I’m not familiar with this purported “silent majority” of religion- loving atheists that Scofield is talking about… but atheists are well aware of these differences within the atheist community. Look at the many debates we have about confrontationalism versus diplomacy, fighting religion directly versus creating a positive image of happy atheism, etc. We’re aware of these differences. We spend a great deal of time hashing them out. A great, great deal of time. Perhaps rather more time than we ought. We thank Mr. Scofield for his concern… but he’s really not telling us anything new.

Frankly, I’m a little puzzled as to why “atheists are anti-religious” is even on this list. It’s not even a myth atheists supposedly have about religion. It’s a myth we supposedly have about other atheists. But in any case, it’s pretty easy to dismiss. It’s simply not true.

Religious symbols
1. All Religions are the Same and are “Equally Crazy.”

Boy, howdy, did Scofield get this one wrong. R-O-N-G Wrong.

I take this one a little personally, since it’s a direct response to something I wrote on AlterNet. And it’s a gross misrepresentation of what I wrote. To the point where I’m tempted to think it’s deliberate. However, I’m going to give Mr. Scofield the benefit of the doubt that he failed to give atheists. I’m going to assume that this was not a case of willful, malicious ignorance. And I’m going to spell out my point again, as plainly as I possible can.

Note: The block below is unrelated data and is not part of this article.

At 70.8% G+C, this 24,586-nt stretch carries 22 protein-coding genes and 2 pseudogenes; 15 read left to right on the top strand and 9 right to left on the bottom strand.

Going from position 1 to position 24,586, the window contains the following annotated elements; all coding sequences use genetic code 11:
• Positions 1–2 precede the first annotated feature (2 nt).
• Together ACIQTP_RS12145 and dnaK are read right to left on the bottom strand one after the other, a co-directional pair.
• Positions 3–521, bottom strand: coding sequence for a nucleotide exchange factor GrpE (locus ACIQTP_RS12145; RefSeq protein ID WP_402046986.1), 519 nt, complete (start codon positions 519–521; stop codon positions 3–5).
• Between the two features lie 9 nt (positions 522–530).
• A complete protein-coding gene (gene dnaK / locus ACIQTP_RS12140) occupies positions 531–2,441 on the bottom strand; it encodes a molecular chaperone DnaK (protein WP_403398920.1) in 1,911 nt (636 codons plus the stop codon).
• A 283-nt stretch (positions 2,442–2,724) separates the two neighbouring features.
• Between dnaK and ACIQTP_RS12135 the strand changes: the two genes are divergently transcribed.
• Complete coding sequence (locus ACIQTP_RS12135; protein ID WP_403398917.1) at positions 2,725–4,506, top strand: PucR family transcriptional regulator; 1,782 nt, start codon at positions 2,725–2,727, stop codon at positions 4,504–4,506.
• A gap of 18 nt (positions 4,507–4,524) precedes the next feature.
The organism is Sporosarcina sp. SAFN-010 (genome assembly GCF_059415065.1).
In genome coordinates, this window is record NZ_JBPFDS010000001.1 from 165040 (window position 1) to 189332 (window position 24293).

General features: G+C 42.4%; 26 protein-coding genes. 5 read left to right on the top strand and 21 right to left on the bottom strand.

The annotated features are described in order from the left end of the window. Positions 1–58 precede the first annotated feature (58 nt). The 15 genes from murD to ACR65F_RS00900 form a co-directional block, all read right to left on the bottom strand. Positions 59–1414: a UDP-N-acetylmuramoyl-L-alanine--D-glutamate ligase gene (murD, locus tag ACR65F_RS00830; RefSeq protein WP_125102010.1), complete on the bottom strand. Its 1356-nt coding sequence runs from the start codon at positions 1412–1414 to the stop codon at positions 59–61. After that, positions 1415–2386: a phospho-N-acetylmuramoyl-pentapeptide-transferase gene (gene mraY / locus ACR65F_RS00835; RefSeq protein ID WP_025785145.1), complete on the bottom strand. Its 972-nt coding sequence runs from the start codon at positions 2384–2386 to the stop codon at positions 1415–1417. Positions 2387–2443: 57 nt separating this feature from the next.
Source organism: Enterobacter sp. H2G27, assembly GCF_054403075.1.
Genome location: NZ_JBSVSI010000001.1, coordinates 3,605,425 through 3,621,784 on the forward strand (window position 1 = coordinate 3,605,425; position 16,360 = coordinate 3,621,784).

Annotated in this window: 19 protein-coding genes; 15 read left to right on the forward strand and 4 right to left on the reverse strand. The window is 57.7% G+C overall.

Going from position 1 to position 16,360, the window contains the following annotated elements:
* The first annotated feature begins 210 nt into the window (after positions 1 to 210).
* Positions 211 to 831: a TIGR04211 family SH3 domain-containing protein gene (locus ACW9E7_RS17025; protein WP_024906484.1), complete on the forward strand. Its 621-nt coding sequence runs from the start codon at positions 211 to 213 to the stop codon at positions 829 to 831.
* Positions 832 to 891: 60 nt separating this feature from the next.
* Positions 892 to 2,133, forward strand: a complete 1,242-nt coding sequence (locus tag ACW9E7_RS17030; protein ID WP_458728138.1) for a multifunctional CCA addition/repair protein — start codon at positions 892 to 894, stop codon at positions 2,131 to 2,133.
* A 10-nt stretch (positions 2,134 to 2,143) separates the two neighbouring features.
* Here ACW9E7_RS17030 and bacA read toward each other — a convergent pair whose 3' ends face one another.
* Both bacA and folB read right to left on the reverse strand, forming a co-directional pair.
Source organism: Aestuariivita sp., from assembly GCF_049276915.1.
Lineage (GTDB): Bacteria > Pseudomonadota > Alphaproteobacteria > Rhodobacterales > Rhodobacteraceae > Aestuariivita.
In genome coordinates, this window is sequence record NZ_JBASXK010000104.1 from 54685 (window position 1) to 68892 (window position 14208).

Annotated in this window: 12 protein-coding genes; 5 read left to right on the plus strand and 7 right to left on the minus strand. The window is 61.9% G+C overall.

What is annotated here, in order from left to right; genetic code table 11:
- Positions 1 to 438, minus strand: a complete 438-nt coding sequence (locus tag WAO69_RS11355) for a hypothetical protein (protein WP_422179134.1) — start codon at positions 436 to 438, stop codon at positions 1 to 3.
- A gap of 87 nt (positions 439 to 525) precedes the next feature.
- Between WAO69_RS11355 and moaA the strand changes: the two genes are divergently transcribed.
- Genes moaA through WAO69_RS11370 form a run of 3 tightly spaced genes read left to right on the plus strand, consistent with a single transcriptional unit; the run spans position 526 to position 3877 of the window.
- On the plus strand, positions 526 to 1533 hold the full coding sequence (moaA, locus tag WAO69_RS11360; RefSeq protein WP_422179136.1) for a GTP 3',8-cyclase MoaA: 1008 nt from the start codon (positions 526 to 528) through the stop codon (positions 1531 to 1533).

I did not say that all religions were equally crazy, full stop, end of discussion. In fact, the entire freaking point of this piece was that the question of whether all religions are equally crazy was a complicated one, without a single simple answer. The entire freaking point was that the answer to this question depended on how you defined the word “crazy.” The entire freaking point was that, on the one hand, all beliefs in the supernatural are equally out of touch with reality, since the supernatural doesn’t exist and there’s not a scrap of good evidence suggesting that it does… but that, on the other hand, there really are significant differences between different religions, and specifically that older religions have had more time to smooth out the rougher, more out-of-touch-with-reality edges of their doctrines, and have adjusted better to social norms (or have shaped society to adjust to their own norms.)